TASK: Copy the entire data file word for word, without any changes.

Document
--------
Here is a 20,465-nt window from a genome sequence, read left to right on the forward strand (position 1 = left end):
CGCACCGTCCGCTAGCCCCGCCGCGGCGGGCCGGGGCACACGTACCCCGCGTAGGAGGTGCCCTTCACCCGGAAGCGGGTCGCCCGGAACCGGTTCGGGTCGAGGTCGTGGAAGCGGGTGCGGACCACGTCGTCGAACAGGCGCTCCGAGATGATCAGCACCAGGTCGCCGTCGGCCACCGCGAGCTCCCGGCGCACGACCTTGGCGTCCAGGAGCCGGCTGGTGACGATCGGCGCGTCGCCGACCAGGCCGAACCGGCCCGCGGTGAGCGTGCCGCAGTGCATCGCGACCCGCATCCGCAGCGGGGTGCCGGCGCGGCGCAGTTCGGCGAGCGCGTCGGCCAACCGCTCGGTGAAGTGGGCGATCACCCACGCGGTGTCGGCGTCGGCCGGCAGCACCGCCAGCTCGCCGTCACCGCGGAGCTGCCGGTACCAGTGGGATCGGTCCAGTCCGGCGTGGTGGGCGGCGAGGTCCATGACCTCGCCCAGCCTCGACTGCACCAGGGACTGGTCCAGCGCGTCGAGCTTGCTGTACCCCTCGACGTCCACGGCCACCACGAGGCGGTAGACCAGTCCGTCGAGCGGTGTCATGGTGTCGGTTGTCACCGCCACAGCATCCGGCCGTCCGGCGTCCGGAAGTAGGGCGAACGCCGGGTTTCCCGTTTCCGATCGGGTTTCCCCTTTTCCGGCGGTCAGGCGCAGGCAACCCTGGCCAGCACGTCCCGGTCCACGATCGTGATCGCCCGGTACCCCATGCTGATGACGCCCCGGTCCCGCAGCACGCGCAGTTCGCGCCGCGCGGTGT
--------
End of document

Here is a 20,465-nt window from a genome sequence, read left to right on the forward strand (position 1 = left end):
CGCACCGTCCGCTAGCCCCGCCGCGGCGGGCCGGGGCACACGTACCCCGCGTAGGAGGTGCCCTTCACCCGGAAGCGGGTCGCCCGGAACCGGTTCGGGTCGAGGTCGTGGAAGCGGGTGCGGACCACGTCGTCGAACAGGCGCTCCGAGATGATCAGCACCAGGTCGCCGTCGGCCACCGCGAGCTCCCGGCGCACGACCTTGGCGTCCAGGAGCCGGCTGGTGACGATCGGCGCGTCGCCGACCAGGCCGAACCGGCCCGCGGTGAGCGTGCCGCAGTGCATCGCGACCCGCATCCGCAGCGGGGTGCCGGCGCGGCGCAGTTCGGCGAGCGCGTCGGCCAACCGCTCGGTGAAGTGGGCGATCACCCACGCGGTGTCGGCGTCGGCCGGCAGCACCGCCAGCTCGCCGTCACCGCGGAGCTGCCGGTACCAGTGGGATCGGTCCAGTCCGGCGTGGTGGGCGGCGAGGTCCATGACCTCGCCCAGCCTCGACTGCACCAGGGACTGGTCCAGCGCGTCGAGCTTGCTGTACCCCTCGACGTCCACGGCCACCACGAGGCGGTAGACCAGTCCGTCGAGCGGTGTCATGGTGTCGGTTGTCACCGCCACAGCATCCGGCCGTCCGGCGTCCGGAAGTAGGGCGAACGCCGGGTTTCCCGTTTCCGATCGGGTTTCCCCTTTTCCGGCGGTCAGGCGCAGGCAACCCTGGCCAGCACGTCCCGGTCCACGATCGTGATCGCCCGGTACCCCATGCTGATGACGCCCCGGTCCCGCAGCACGCGCAGTTCGCGCCGCGCGGTGT